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South Asians Take A Hit In Uk Riots, 3 Pakistanis Killed

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LONDON: The riots in England claimed South Asian victims on Wednesday when three young men of Pakistani origin were killed in a "deliberate" hit-and-run incident in the country's second biggest city of Birmingham. While retailers of Indian origin were attacked in Birmingham, in the west London suburb of Southall, home to a large number of Sikh migrants, scores of men armed with swords and hockey sticks guarded their gurdwaras through the night. One of them said: "We'll take the law into our hands, bad luck."

Although an uneasy calm returned to London, looting and arson continued in other English cities. A number of Indians suffered when their shops and properties were damaged by violent young men roaming the streets.

An angry crowd of Pakistani residents gathered outside a Birmingham hospital where the victims were taken in a bid to save their lives. Suspecting that the three men were intentionally run over and killed, the police ordered a homicide probe into the deaths. A 35-year-old man was arrested and a vehicle seized.

It is believed that the three men were protecting a mosque from hooligans who went on a looting spree in the central parts of the city.

A police spokesman said: "West Midlands police have launched a murder inquiry and arrested a man. They have recovered a vehicle which will be examined by forensics experts."

Two of the victims were identified as Shahzad and Harry Hussain. They breathed their last at the hospital soon after being admitted at 1.15 am. A third man, who was also in critical condition, was pronounced dead five hours later. According to the Birmingham Mail newspaper, the deceased had confronted the troublemakers.

Indian retailers were targeted in Birmingham. Dhillon Catering, an enterprise owned by a Sikh family, was broken into by rioters. Its delivery van was set on fire. A family of Indian origin was rendered homeless after their house was gutted by arsonists at Croydon in south London. A woman and her son lost everything except their mobile phones. In Leicester, which has a high concentration of people of Indian descent, shops and restaurants were attacked, windows smashed. Two businesses run by Indians were looted.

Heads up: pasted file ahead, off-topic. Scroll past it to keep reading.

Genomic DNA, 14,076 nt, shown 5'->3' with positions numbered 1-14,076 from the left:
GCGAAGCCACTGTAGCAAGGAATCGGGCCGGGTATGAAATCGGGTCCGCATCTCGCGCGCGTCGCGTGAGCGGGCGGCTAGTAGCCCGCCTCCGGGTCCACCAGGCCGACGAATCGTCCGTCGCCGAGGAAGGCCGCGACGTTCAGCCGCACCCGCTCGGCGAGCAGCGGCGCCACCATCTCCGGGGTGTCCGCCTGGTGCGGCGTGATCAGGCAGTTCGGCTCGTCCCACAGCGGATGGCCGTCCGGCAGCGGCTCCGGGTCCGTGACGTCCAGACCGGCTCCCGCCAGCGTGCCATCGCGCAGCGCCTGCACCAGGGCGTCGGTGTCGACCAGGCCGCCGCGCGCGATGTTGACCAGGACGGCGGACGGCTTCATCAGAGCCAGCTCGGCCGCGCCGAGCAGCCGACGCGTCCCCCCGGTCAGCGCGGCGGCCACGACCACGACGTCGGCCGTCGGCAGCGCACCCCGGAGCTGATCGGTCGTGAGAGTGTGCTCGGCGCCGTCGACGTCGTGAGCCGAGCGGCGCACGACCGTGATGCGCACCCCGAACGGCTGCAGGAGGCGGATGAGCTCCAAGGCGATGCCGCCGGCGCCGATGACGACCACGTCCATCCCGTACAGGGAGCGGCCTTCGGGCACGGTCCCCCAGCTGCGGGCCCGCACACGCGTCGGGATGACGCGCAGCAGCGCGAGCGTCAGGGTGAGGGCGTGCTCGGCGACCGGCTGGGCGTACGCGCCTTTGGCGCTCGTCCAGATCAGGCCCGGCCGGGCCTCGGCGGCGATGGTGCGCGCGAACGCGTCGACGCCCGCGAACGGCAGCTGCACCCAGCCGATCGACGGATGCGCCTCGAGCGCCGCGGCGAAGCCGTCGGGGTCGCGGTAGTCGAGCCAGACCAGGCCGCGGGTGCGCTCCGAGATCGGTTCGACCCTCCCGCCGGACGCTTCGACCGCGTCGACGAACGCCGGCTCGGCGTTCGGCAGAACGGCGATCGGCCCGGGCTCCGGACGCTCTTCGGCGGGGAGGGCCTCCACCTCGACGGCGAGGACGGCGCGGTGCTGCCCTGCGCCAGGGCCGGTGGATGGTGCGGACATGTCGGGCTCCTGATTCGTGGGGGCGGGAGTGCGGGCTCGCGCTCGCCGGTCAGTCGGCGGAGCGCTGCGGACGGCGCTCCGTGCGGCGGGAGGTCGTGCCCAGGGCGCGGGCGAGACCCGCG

Among those keeping vigil at Southall gurdwaras were elderly Sikhs - some in their 80s. Reports suggested that every gurdwara in Southall was protected by around 200 men. A large number of Sikhs came out on the streets with sticks and metal bars in West Bromwich to save their place of worship from rioters. Devotees at one of the largest Sikh temples in London's Havelock Road telephoned young people for help.

Across the country, the police arrested around 1,200 people, including 800 in London, since the violence broke out on Saturday. London courts worked through the night to process all those charged.

Prime Minister David Cameron said on Wednesday that Britain will not let a "culture of fear" take over its streets. In a televised statement, he said: "We will do whatever is necessary to restore law and order." He said that the police have drawn up contingency plans to use water cannon, commonly used in Northern Ireland but never deployed in mainland Britain.

On Tuesday, thousands of extra police officers kept a nervous London quiet after three nights of riots but looting flared in Manchester and Birmingham. In Nottingham, arsonists lobbed firebombs through the window of a police station. They set fire to a school and a vehicle. In Liverpool, about 200 young men hurled missiles at policemen and firefighters.

Among the arrests for misuse of social networking sites were two 18-year-olds in Kent, adjoining London, a 19-year-old woman in Wakefield, in the northern county of Yorkshire, and a 16-year-old boy in Glasgow in Scotland. Cameron promised more arrests as police scanned CCTV evidence. "Picture by picture, the criminals are being identified and arrested," he said.


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